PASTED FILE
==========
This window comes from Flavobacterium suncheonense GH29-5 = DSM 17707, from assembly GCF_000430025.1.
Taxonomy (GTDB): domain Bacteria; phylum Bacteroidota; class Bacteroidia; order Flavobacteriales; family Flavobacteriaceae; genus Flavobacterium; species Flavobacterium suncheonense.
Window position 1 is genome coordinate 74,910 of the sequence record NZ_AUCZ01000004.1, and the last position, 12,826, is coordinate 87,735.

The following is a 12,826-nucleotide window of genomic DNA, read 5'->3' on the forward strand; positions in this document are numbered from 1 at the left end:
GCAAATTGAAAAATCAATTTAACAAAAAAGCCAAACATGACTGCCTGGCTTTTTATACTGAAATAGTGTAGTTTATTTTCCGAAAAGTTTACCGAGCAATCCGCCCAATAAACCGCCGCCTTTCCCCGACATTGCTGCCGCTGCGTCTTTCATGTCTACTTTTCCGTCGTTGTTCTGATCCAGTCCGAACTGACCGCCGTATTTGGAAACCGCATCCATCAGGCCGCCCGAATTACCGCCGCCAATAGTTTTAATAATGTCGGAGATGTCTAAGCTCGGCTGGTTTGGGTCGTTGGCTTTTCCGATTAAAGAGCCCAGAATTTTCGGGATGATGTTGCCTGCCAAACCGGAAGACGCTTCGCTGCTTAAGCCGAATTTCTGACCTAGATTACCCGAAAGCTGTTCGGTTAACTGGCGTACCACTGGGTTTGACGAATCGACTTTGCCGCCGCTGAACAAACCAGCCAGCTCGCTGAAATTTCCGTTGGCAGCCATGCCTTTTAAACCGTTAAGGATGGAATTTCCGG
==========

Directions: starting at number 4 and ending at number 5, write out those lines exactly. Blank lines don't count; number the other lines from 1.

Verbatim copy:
The following is a 12,826-nucleotide window of genomic DNA, read 5'->3' on the forward strand; positions in this document are numbered from 1 at the left end:
GCAAATTGAAAAATCAATTTAACAAAAAAGCCAAACATGACTGCCTGGCTTTTTATACTGAAATAGTGTAGTTTATTTTCCGAAAAGTTTACCGAGCAATCCGCCCAATAAACCGCCGCCTTTCCCCGACATTGCTGCCGCTGCGTCTTTCATGTCTACTTTTCCGTCGTTGTTCTGATCCAGTCCGAACTGACCGCCGTATTTGGAAACCGCATCCATCAGGCCGCCCGAATTACCGCCGCCAATAGTTTTAATAATGTCGGAGATGTCTAAGCTCGGCTGGTTTGGGTCGTTGGCTTTTCCGATTAAAGAGCCCAGAATTTTCGGGATGATGTTGCCTGCCAAACCGGAAGACGCTTCGCTGCTTAAGCCGAATTTCTGACCTAGATTACCCGAAAGCTGTTCGGTTAACTGGCGTACCACTGGGTTTGACGAATCGACTTTGCCGCCGCTGAACAAACCAGCCAGCTCGCTGAAATTTCCGTTGGCAGCCATGCCTTTTAAACCGTTAAGGATGGAATTTCCGG